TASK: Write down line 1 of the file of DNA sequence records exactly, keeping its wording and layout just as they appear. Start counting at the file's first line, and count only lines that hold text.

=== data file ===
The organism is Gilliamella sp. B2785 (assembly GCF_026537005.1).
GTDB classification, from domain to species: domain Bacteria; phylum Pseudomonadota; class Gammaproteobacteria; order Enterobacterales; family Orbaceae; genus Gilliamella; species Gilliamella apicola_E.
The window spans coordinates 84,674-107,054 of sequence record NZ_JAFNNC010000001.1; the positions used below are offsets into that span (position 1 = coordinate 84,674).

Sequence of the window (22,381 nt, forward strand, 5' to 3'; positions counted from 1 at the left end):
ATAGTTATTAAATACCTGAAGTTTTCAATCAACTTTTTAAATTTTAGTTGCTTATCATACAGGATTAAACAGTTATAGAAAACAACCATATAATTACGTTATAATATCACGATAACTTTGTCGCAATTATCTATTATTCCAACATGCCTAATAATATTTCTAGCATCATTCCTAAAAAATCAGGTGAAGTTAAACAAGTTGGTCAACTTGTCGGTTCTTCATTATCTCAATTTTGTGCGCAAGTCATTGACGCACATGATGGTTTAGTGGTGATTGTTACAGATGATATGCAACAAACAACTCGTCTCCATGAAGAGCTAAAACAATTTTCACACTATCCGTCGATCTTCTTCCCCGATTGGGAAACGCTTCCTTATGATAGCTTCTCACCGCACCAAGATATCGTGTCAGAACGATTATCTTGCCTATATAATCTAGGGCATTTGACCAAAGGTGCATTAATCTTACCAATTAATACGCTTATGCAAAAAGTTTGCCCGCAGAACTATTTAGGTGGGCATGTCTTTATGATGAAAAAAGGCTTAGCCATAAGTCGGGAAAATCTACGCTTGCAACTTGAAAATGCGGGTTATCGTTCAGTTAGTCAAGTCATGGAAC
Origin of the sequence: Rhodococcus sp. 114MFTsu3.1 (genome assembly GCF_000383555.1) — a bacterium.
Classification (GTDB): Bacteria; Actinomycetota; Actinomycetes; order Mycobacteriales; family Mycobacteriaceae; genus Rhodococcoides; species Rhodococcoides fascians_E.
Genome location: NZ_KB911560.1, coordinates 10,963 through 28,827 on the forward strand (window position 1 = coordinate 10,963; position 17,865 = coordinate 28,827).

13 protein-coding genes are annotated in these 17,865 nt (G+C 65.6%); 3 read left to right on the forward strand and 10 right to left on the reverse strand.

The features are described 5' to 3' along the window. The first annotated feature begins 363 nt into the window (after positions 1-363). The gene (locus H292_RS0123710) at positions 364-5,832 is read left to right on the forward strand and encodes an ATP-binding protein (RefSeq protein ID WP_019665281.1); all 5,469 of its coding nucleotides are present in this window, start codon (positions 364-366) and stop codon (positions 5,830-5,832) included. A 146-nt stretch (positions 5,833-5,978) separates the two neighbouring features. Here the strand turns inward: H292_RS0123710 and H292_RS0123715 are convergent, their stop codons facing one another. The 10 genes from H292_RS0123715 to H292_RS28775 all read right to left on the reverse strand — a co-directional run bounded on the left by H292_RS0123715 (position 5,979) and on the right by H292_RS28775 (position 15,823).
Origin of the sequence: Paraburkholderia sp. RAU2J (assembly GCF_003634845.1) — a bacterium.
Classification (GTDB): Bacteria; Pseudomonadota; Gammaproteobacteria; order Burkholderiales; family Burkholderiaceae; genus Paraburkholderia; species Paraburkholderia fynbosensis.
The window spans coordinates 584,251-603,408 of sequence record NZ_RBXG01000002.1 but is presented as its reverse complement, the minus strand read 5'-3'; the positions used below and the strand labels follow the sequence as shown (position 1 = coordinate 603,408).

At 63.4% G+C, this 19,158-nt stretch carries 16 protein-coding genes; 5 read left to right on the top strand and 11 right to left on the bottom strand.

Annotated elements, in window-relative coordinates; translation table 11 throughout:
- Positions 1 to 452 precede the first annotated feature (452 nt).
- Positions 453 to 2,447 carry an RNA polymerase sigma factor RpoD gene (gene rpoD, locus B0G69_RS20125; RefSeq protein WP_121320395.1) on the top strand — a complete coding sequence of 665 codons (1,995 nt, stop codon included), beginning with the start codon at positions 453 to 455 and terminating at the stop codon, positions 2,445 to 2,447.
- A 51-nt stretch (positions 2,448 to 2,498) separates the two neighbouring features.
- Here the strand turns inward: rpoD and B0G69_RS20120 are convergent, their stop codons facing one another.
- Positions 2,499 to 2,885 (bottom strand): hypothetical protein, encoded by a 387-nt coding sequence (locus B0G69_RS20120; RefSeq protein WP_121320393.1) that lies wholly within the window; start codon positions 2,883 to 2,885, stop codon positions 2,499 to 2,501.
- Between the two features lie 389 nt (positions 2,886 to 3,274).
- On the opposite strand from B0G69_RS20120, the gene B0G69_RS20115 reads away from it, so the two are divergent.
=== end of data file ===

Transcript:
The organism is Gilliamella sp. B2785 (assembly GCF_026537005.1).